After a week of exploring Australia’s beautiful and iconic coastline, and lounging at the incredible Vatu Sanctuary, it was time to do something a little more culturally significant. To do so, we scheduled a 3-day tour with EmuRun Experience that took us to Uluru, Kata Tjuta, and King’s Canyon; these are some sacred places for the aboriginal communities in Australia’s Red Center. It is important to keep in mind that the aboriginals have been here for 30,000 years; this is their land. Before making your way to Australia’s Red Center though, I would suggest buying water, snacks, and a fly net, as it’ll save you money on the road! 5FT Tip: I laughed when we were told to buy a fly net, as I knew I had a high tolerance for flies. Buy the net though. Trust me, you will want it, but this is how we felt about it at the time…
We were picked up from Vatu Sanctuary at 5:40am by our guide and driver, David (not to be confused with my brother, David, who joined me in New Zealand). Wide awake and cheery, David picked up the other guests before beginning the five hour drive to the Yulara Campsite near Uluru. The drive went by quite quickly, and for the first hour and a half, the sky put on a spectacular show, leaving my eyes glued on the ever-changing horizon. I was left speechless witnessing such a beautiful sunrise. Unfortunately, only my iPhone was accessible as my camera was packed away…
Before we knew it, we arrived at the Yulara Campsite, cooked up some burgers quickly, and were off to Uluru!
Before beginning our walk around the base of this sacred site, we visited the cultural center. You are asked not to bring in phones, cameras, or recording devices, as the aboriginal tribes, especially the Anangu tribe, consider such items entirely offensive.
We had been hearing the word Tjukurpa all day, but hadn’t had a good grasp of its meaning until we reached the cultural center; the cultural center seeks to convey it to us. In short, Tjukurpa is the basis of Anangu life: it is the reason for their existence and the guiding principles for their daily lives.
After an hour in the cultural center seeking understanding, we made our way to one of the world’s most iconic World Heritage Sights: Uluru.
Standing at 348 meters, Uluru is the biggest monolith on Earth. Think twice before climbing it though, as it’s considered extremely disrespectful to the Anangu people. While the hike is technically allowed by the government, the Anangu do not want you climbing it. Not only because it is a sacred place, but because it is dangerous; there are warning signs everywhere. 36 people have died while climbing Uluru, and over 100 more have died after the fact due to injuries or dehydration. When someone dies or gets hurt, the Anangu feel terrible and responsible; they are known to have flown overseas to attend the funerals of those those have died climbing Uluru.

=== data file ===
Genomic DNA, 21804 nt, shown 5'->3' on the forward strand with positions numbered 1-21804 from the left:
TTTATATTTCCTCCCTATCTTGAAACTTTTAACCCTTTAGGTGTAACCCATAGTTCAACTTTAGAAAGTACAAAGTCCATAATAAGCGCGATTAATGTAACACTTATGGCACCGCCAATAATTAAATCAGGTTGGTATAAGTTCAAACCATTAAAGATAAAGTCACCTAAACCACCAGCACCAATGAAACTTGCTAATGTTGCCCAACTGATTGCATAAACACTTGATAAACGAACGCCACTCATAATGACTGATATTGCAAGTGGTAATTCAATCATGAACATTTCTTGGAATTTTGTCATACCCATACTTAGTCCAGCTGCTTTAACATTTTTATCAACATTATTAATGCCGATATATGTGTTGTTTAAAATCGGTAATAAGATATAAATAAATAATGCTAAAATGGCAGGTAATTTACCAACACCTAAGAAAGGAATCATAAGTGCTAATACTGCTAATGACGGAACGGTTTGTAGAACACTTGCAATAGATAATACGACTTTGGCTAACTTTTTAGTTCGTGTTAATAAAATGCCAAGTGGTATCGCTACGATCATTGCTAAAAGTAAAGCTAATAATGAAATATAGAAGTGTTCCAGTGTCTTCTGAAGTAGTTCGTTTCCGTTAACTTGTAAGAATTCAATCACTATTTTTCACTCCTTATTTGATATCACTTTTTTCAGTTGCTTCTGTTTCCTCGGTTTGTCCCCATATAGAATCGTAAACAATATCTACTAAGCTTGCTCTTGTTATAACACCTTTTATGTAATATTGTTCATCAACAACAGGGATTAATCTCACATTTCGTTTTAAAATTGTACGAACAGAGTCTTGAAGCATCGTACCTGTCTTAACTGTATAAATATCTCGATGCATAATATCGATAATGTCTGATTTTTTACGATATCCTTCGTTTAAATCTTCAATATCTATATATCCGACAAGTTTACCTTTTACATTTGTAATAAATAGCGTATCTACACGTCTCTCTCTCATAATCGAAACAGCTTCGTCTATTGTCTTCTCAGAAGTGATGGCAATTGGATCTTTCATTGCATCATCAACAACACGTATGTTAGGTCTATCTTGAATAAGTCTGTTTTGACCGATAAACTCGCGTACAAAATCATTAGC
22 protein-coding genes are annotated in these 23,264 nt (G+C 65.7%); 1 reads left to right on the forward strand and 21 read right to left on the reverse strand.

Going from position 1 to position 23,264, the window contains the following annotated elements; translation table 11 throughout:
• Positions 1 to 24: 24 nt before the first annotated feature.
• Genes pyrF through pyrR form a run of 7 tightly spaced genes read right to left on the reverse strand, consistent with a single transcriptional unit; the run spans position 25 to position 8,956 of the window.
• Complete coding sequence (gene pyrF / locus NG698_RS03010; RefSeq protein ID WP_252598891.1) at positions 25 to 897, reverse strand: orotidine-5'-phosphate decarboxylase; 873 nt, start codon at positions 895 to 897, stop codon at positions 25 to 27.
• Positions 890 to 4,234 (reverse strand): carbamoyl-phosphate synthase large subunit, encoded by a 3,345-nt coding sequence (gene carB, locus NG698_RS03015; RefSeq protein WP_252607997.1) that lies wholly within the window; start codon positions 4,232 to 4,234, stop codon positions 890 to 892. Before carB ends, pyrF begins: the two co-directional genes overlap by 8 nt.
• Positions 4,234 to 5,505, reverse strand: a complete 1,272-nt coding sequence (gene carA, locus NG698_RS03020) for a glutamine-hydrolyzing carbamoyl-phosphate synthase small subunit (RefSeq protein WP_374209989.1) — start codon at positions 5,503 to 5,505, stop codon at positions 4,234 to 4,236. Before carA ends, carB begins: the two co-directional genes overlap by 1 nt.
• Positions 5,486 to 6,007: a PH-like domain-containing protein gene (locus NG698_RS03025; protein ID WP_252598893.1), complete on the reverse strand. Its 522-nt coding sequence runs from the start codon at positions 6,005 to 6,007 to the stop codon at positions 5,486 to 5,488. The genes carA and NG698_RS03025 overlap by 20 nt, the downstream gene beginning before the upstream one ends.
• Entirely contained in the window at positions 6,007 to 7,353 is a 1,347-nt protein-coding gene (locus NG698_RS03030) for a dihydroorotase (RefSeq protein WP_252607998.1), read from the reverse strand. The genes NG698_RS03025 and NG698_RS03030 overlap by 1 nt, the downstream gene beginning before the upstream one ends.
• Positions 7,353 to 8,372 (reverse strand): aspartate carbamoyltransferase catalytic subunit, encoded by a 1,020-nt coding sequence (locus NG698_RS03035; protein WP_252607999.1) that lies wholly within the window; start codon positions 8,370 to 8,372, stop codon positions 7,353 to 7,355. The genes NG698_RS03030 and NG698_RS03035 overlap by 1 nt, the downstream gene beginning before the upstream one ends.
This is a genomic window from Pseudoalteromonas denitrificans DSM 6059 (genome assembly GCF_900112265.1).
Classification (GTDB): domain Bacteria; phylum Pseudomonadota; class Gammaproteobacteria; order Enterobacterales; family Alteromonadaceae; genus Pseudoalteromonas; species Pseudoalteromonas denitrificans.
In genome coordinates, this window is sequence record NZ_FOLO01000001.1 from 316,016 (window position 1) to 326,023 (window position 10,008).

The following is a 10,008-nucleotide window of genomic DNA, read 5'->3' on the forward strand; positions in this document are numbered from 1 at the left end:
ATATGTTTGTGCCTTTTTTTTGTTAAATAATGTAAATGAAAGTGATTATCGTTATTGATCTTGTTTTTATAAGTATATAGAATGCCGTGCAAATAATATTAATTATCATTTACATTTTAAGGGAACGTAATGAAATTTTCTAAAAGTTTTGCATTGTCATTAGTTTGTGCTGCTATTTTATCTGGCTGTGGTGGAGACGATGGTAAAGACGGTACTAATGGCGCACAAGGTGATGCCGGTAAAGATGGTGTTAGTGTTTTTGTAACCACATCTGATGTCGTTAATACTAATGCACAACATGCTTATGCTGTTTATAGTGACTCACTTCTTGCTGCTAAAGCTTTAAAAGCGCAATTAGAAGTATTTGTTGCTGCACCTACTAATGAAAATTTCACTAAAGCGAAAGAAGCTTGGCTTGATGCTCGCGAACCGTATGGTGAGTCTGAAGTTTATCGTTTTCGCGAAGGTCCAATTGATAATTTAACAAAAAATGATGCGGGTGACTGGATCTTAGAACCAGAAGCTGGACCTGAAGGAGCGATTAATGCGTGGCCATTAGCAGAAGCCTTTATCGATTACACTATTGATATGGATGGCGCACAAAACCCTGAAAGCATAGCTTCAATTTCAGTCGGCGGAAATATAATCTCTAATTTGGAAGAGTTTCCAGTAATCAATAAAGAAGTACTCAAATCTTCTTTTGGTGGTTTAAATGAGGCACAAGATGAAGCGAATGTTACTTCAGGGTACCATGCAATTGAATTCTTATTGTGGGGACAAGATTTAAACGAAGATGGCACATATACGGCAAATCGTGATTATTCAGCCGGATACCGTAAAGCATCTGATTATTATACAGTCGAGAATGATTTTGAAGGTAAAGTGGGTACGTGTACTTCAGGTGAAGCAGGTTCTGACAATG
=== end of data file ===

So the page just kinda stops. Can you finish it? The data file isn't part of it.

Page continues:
We first went on the Mala Walk.
Our first stop was at Kulpi Nyiinkaku, or the Teaching Cave. Generation after generation, the Anangu elders taught the younger boys in this cave. They learned how to survive, track, and hunt. The walls of this cave were used in the same way we used blackboards in school, with the only difference being that the boys were then taken out into bush to learn how to use their lessons in real life — how to find the animals, how to make their tools, etc.
From there we walking to the Kulpi Minymaku, the kitchen cave. When looking at the cave floor, you can see smooth areas where seeds were ground. As expected, women and children would camp in this cave. The women would go out to collect bush food, and teach the girls this knowledge so that they would pass along to their own children.
At Tjilpi Pampa Kulpi, we saw where the old people sat. There’s a blackened ceiling from the fires they used to make too.
We ended our base walk around Uluru at the Kantju Gorge. This waterhole is to be approached with silence and respect, as water is sacred for the aboriginals. The people and the wildlife depended on this main source of water for survival.
From the Mala Walk, we began the Kuniya Walk. While not as long as the Mala Walk, this short walk was more informative about the Tjukurpa, creation time.
We began at Kulpi Nyiinkaku, where the boys learned to hunt. The boys would look through the small hole of the cave, looking for emu or kangaroo; all the while, they would watch the men in the trees, hiding with their spears, to see how they hunted. There are also paintings in this cave that illustrating how they older men taught the younger boys.
From there we went to Kulpi Mutitjulu, a cave where families used to camp. It was common for the men to go out and hunt while the women and children stayed back to collect bush food. In this cave, the families would share the collection of food.
The end point of the Kuniya Walk is at Kapi Mutitjulu, the most reliable source of water around the base of Uluru. As with all water sources, this waterhole is considered sacred and must be treated with respect.
After our up close and personal experience with Uluru, it was time to have a toast at sunset. EmuRun provides two bottles of champagne and some snacks to enjoy while soaking in Uluru at the Golden Hour; there was an unbelievable sunset to top it off too!
As the sun disappeared behind the horizon, we made our way back to the campsite where David made us a delicious chicken stir fry. 5FT Tip: While vegetarian options are absolutely possible, be sure to tell the office when booking.
Entirely stuffed, we climbed into our swag and slept in a million star hotel. Who needs a five-star hotel anyway? The night sky and the Milky Way above was remarkable.
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**Special thanks to EmuRun Experience for sponsoring our tour. As always, all opinions are my own.